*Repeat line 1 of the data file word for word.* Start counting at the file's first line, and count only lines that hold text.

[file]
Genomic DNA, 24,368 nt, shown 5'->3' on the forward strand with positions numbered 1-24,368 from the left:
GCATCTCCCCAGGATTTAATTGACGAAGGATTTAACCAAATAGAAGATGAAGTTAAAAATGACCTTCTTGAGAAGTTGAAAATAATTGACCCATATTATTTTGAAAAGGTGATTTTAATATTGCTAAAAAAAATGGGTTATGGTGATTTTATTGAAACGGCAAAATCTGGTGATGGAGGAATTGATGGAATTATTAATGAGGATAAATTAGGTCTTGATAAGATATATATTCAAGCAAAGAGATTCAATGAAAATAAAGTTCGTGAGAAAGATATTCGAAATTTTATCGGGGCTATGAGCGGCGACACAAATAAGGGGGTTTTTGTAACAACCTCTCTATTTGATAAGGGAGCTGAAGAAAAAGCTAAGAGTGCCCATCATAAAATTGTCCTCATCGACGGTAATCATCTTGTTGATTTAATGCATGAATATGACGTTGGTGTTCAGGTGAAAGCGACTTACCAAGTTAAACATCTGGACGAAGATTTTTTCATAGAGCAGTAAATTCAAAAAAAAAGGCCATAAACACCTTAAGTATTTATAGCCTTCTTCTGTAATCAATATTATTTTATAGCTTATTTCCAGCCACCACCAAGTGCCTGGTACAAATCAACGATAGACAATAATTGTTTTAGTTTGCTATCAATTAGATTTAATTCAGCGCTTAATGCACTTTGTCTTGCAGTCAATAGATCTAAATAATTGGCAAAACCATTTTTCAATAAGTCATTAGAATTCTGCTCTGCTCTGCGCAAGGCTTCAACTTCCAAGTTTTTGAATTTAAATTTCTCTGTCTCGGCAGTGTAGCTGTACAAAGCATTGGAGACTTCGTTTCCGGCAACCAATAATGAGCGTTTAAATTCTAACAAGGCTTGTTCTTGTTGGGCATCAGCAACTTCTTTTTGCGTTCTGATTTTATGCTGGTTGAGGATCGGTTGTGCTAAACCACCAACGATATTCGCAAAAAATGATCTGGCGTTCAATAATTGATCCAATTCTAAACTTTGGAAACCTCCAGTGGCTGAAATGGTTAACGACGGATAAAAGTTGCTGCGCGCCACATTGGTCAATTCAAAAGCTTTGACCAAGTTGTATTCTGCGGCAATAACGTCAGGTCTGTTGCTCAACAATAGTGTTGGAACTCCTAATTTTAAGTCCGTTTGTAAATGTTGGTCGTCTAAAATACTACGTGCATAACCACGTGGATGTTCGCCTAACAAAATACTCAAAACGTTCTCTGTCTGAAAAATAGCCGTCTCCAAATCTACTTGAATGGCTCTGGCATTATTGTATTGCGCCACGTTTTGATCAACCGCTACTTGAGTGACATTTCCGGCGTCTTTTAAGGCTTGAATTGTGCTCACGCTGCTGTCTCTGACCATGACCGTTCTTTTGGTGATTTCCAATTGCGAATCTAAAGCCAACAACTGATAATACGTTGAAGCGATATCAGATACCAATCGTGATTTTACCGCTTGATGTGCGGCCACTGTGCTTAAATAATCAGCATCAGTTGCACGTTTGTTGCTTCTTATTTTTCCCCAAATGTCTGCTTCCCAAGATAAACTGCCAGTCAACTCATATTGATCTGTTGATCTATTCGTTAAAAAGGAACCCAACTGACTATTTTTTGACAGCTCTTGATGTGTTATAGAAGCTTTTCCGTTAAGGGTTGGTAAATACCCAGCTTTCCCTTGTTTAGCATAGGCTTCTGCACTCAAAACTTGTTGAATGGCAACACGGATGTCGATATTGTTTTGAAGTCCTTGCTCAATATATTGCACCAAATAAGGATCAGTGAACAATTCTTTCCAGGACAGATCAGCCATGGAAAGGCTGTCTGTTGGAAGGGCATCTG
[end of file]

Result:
Genomic DNA, 24,368 nt, shown 5'->3' on the forward strand with positions numbered 1-24,368 from the left: